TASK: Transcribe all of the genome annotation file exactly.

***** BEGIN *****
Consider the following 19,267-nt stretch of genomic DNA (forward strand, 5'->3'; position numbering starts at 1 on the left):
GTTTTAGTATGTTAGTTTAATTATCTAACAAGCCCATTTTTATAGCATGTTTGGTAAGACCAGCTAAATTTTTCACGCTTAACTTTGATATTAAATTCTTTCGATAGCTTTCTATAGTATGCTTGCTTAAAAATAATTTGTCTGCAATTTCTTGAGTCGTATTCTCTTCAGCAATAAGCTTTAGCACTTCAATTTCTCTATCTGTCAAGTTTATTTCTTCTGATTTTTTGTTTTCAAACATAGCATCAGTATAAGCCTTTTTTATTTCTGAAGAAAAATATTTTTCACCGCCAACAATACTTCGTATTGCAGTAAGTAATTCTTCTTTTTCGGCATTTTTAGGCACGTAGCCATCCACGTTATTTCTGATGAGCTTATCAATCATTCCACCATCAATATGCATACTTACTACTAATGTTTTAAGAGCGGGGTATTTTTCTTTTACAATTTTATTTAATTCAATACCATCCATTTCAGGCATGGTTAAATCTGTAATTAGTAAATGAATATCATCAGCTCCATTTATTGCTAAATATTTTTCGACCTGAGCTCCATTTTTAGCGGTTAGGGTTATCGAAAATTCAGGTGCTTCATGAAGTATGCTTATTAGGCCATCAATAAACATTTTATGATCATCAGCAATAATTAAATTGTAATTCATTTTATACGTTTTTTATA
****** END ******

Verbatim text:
Consider the following 19,267-nt stretch of genomic DNA (forward strand, 5'->3'; position numbering starts at 1 on the left):
GTTTTAGTATGTTAGTTTAATTATCTAACAAGCCCATTTTTATAGCATGTTTGGTAAGACCAGCTAAATTTTTCACGCTTAACTTTGATATTAAATTCTTTCGATAGCTTTCTATAGTATGCTTGCTTAAAAATAATTTGTCTGCAATTTCTTGAGTCGTATTCTCTTCAGCAATAAGCTTTAGCACTTCAATTTCTCTATCTGTCAAGTTTATTTCTTCTGATTTTTTGTTTTCAAACATAGCATCAGTATAAGCCTTTTTTATTTCTGAAGAAAAATATTTTTCACCGCCAACAATACTTCGTATTGCAGTAAGTAATTCTTCTTTTTCGGCATTTTTAGGCACGTAGCCATCCACGTTATTTCTGATGAGCTTATCAATCATTCCACCATCAATATGCATACTTACTACTAATGTTTTAAGAGCGGGGTATTTTTCTTTTACAATTTTATTTAATTCAATACCATCCATTTCAGGCATGGTTAAATCTGTAATTAGTAAATGAATATCATCAGCTCCATTTATTGCTAAATATTTTTCGACCTGAGCTCCATTTTTAGCGGTTAGGGTTATCGAAAATTCAGGTGCTTCATGAAGTATGCTTATTAGGCCATCAATAAACATTTTATGATCATCAGCAATAATTAAATTGTAATTCATTTTATACGTTTTTTATA